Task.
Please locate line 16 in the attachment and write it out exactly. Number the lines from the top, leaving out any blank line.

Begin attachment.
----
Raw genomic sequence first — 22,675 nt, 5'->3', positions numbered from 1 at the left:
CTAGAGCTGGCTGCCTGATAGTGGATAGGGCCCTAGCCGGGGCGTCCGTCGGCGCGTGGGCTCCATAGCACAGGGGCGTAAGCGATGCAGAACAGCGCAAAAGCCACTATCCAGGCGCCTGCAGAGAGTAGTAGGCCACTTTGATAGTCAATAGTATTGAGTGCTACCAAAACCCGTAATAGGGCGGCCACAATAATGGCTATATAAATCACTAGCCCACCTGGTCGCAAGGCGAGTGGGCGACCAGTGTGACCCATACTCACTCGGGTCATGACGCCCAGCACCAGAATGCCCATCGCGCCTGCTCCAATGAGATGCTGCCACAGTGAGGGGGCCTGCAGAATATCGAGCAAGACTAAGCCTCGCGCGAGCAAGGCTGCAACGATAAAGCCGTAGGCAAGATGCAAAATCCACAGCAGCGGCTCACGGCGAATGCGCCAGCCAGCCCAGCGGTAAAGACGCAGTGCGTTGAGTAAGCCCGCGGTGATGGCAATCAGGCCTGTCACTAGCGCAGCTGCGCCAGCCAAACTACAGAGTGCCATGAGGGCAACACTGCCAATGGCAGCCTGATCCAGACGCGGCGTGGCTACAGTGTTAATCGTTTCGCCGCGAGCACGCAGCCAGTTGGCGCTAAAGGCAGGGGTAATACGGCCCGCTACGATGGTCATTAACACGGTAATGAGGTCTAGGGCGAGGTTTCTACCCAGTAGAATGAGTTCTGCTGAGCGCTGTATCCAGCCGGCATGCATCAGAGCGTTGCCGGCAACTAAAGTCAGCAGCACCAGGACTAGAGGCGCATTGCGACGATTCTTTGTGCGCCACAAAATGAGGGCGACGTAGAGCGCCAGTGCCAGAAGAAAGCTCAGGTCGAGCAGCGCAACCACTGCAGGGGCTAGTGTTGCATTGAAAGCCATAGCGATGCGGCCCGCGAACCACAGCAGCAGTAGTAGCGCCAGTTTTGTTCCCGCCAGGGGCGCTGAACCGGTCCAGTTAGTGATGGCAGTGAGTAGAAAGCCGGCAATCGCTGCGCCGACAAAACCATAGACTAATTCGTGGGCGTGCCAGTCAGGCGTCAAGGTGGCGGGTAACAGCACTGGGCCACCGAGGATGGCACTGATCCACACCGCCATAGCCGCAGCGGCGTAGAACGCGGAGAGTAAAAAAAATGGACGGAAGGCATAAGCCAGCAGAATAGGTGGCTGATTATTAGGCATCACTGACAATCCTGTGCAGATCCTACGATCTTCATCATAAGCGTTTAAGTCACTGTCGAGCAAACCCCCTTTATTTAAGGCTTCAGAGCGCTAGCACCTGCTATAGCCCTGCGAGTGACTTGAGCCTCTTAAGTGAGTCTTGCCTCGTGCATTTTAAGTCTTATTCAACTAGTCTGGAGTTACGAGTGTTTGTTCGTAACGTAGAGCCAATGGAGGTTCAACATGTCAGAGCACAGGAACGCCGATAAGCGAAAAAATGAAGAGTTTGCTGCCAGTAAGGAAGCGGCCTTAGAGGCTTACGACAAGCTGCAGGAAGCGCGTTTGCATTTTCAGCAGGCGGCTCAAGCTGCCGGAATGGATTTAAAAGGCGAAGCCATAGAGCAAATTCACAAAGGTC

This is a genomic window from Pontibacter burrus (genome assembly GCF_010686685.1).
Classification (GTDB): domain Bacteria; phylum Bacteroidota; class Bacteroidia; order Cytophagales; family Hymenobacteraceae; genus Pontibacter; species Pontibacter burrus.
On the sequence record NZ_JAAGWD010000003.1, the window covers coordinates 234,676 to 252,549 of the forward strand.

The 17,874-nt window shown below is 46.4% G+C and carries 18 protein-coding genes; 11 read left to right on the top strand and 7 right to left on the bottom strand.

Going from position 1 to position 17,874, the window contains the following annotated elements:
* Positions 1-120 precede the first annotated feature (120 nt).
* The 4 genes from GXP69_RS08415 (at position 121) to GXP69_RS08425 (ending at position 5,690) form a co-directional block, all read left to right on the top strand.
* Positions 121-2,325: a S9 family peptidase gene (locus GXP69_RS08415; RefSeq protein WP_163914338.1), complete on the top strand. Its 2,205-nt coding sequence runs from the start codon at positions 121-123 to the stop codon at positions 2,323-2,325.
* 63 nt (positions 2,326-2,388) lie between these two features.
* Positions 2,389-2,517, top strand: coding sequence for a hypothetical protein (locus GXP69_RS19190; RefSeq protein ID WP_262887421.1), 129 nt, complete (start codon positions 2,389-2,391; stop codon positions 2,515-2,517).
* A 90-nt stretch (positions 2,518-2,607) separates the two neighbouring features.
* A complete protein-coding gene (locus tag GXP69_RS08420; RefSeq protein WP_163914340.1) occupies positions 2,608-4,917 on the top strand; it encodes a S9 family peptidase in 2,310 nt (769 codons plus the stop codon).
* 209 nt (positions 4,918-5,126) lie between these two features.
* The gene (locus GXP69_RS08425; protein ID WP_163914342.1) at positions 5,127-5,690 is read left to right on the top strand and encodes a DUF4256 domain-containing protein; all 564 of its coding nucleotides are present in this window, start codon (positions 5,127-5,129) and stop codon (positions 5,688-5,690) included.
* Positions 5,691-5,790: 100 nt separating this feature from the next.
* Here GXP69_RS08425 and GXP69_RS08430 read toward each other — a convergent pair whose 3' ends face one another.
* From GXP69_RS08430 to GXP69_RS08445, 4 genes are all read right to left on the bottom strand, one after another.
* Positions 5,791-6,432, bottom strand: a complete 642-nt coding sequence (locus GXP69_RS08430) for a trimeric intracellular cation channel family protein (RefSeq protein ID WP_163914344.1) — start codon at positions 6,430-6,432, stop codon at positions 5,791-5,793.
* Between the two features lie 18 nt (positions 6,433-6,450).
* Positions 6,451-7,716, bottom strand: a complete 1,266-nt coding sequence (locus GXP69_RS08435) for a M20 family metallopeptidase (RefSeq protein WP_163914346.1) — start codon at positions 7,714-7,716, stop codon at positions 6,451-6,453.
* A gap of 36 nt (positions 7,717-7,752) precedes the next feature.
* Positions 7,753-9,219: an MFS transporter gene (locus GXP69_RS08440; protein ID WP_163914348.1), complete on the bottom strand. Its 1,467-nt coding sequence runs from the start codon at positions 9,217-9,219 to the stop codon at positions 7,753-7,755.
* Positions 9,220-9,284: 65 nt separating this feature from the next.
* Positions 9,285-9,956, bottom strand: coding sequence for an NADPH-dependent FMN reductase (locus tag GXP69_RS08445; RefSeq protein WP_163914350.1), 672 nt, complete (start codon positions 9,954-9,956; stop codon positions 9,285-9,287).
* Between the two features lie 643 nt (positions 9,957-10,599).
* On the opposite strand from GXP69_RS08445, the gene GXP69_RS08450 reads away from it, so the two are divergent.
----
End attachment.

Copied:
* The gene (locus GXP69_RS08425; protein ID WP_163914342.1) at positions 5,127-5,690 is read left to right on the top strand and encodes a DUF4256 domain-containing protein; all 564 of its coding nucleotides are present in this window, start codon (positions 5,127-5,129) and stop codon (positions 5,688-5,690) included.